On Trial For You: 8 New Deer-Resistant Shrubs

I'm always excited to see new plants come on the market that offer a new color, shape or size from existing varieties. Yet so often I am faced with the reality that I can't grow them here because of the deer. (And yes those darn rabbits too).

Feel the same way? Well I've got some good news for us both as I've recently received some shipments of wonderful, colorful shrubs and perennials that are also reputedly deer-resistant to trial in my garden! A few have been on the market for a little while already but I haven't tested them personally. Others are brand new introductions.

In this post I'm focusing on the shrubs. Consider this your initial introduction as I explain what I'm excited about, what I'm going to be looking for, and how I'm using them in design applications. Then watch for a follow up post in late summer/early fall as I share my thoughts on their performance.

Evergreen Shrubs

Montana Moss juniper

Photo courtesy Proven Winners

Come back! Yes I KNOW it's a juniper, but relax, This isn't the unruly thug of your grandparents day! I'm personally a huge fan of Blue Star juniper (Juniperus squamata 'Blue Star') for example with its compact habit and beautiful steel-blue foliage. Knowing that, Proven Winners are sending me some small samples of Montana Moss juniper (Juniperus chinensis 'Montana Moss'). Like all junipers this needs full sun.

Here's what I'm excited about:

  • Softer texture
  • Seafoam green color (ooh….)
  • Spreading habit 2-4 feet tall and 3-6 feet wide
  • Drought tolerant
  • Deer resistant
  • Hardy in zones 4-9

Here's what I'm looking for:

  • Will it keep a nice shape without pruning?
  • Will this softer texture still be deer resistant?
  • Will the rabbits eat it?
  • Does the softer texture mean I won't get prickle rash?!?

How I'm using it:

Since these will just be quart sized samples it will take some time to fully assess the criteria above but I'm going to add a few to containers and see how they perform. (I do that with lots of small shrubs).

Tortuga juniper

Photo courtesy Proven Winners

Another new introduction from Proven Winners, this native conifer is said to be one of the toughest evergreens they offer. Trust me – I can test that!! This low mounding groundcover is said to thrive in full sun and well drained soil.

Here's what's else has been said about it:

  • Cold (zones 2-7), sun, and drought  tolerant
  • Resistant to rabbits and deer
  • Can even be grown under black walnut trees
  • No pruning needed
  • Salt tolerant
  • Grows 3-4 feet tall and wide

Here's what I'm looking for:

  • Will it maintain a nice shape or start to look scruffy after a few years?
  • Is it ornamental enough to justify a spot in my landscape?
  • Would this be better suited for a predominantly native planting style?

How I'm using it:

I'm going to use this as a filler in one of my toughest perimeter borders that receives minimal care and maximum deer pressure. Ha! THAT will test it….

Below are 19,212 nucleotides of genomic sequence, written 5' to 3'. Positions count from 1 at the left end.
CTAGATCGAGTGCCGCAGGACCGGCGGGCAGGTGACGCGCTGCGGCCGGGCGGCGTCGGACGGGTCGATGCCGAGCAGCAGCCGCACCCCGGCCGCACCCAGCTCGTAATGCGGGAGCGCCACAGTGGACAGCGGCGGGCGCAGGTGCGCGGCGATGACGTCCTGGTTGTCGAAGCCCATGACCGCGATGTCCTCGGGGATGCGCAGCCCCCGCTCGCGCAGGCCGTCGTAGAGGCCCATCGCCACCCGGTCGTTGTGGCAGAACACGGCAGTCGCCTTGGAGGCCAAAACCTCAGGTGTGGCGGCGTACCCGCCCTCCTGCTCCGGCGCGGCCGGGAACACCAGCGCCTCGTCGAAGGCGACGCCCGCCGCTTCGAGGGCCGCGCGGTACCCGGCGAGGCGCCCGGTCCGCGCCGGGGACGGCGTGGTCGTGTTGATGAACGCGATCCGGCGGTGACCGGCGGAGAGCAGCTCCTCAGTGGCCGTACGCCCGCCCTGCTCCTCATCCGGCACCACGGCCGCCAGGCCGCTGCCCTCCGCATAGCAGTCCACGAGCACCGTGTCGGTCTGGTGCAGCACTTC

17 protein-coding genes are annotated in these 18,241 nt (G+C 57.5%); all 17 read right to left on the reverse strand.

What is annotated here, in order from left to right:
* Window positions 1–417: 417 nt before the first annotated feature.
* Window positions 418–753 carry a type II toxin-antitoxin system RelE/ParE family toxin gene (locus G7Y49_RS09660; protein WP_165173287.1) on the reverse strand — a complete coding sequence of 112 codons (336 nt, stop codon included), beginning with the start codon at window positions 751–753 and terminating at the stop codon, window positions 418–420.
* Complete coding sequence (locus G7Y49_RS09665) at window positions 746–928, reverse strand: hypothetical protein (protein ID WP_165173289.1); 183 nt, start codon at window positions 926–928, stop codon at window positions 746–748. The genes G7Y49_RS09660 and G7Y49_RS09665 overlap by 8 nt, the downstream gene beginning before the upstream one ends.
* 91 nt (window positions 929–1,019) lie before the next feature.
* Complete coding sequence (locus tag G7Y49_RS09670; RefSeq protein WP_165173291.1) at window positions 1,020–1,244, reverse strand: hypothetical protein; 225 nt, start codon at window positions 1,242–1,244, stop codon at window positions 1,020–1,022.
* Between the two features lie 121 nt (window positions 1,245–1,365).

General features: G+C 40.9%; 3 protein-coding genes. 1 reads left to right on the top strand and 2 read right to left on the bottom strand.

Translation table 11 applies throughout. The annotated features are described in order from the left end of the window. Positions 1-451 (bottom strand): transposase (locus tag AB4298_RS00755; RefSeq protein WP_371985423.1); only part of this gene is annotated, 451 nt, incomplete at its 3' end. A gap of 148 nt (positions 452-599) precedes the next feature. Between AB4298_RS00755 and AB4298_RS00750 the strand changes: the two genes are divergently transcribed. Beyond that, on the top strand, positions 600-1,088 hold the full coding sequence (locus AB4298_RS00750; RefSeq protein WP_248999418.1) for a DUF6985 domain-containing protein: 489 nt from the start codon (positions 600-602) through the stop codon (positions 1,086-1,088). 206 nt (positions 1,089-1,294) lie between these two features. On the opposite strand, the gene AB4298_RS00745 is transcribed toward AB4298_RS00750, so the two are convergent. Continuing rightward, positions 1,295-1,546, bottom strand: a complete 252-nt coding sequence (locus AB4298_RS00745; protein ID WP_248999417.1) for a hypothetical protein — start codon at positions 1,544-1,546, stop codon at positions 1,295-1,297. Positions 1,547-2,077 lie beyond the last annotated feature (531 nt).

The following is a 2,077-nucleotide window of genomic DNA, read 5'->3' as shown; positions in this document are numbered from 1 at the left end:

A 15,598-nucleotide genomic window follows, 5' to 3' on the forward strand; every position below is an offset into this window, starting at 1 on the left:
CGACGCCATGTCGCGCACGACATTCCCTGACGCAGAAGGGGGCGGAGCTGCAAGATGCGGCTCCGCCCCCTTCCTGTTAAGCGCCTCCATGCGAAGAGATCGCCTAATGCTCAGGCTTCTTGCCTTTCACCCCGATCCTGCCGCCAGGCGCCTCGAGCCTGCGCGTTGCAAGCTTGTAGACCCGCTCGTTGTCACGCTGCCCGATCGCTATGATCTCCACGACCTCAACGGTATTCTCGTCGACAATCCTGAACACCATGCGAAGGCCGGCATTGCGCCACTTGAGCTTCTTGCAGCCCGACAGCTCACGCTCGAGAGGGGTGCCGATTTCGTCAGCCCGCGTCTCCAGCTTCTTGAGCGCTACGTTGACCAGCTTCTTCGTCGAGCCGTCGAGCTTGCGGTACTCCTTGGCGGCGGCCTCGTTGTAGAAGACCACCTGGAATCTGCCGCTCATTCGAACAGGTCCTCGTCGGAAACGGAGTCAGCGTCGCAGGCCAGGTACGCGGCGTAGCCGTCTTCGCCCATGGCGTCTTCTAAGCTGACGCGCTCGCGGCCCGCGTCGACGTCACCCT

Deciduous, Flowering Shrubs

Love Child Virginia sweetspire

Photo courtesy: First Editions

I'm a huge fan of Little Henry Virginia sweetspire for its semi-evergreen foliage, gorgeous fall color and sweetly scented spring flowers that resemble little lambs tails! Its suckering habit is fine where I have it but not always suitable for a design that needs more restraint and this is where Love Child fills a niche. This new introduction from First Editions stays put.

Here's why it's special:

  • Compact growth habit (no suckering)
  • Maintains a nice mounding habit 3-4' tall and wide
  • Heavy bloomer
  • Burgundy-red foliage in fall
  • Tolerant of winter wet soils yet also somewhat drought tolerant
  • Does well in full sun-part shade
  • Deer resistant

Here's what I'm looking for:

  • Does it really not sucker????
  • Will it maintain its shape?
  • How well will it bloom in partial shade?
  • How good is the fall color in partial shade?
  • Will the deer eat the blooms occasionally as they do Little Henry?

How I'm using it:

I have an awkward spot in front of the cabin porch that needs a simple foundation planting. Stylistically whatever is here needs to blend with the more naturalistic plantings in that area so I think this shrub should be perfect as it is ornamental but not ostentatious. The cabin shades the plants in the morning but it will receive direct sun for several hours around midday and again mid-afternoon. As it happens I have two of these shrubs but they are slightly different sizes/ages. I'm going to plant them together and hope it doesn't look too odd and they quickly equal out somehow.

Cobalt-n-Gold hypericum

Perfect little cushions of loveliness: Cobalt-n-Gold hypericum. Photo courtesy First Editions

Now then THIS one has me excited! If you like feathery foliage, bright sunny-yellow flowers, stunning fall color, and attractive bark – read on! First Editions have introduced us to several first rate hypericum over the years and Cobalt-n-Gold looks set to be another winner. A colleague tested this in Des Moines, Iowa last year and raved about it – but my 'success' criteria are different to his so I'm thrilled to assess it for myself. But let's clear something up. You're probably familiar with the perennial St. John's wort (Hypericum perforatum) which may become invasive and is toxic to livestock. This is a different species; Hypericum kalmianum, a shrub, not a perennial.

Here's why I'm excited:

  • Finely textured, silver-green foliage that turns fiery colors in fall
  • Just 2-3 feet tall yet 4-5 feet wide, this makes a low mounding cushion
  • Deer resistant and drought tolerant

Here's what I'm looking for:

  • Will the rabbits eat it??? (Looks mighty tempting)
  • Will it be susceptible to the fungal disease called rust?
  • Will the "attractive exfoliating bark" mentioned by the grower be significant on such a small shrub? (Yes, I'm a tough sell)
  • Will I feel its good attributes outweigh its lack of fall berries of other hypericum species? (OK – a REALLY tough sell!)

How I'm using it: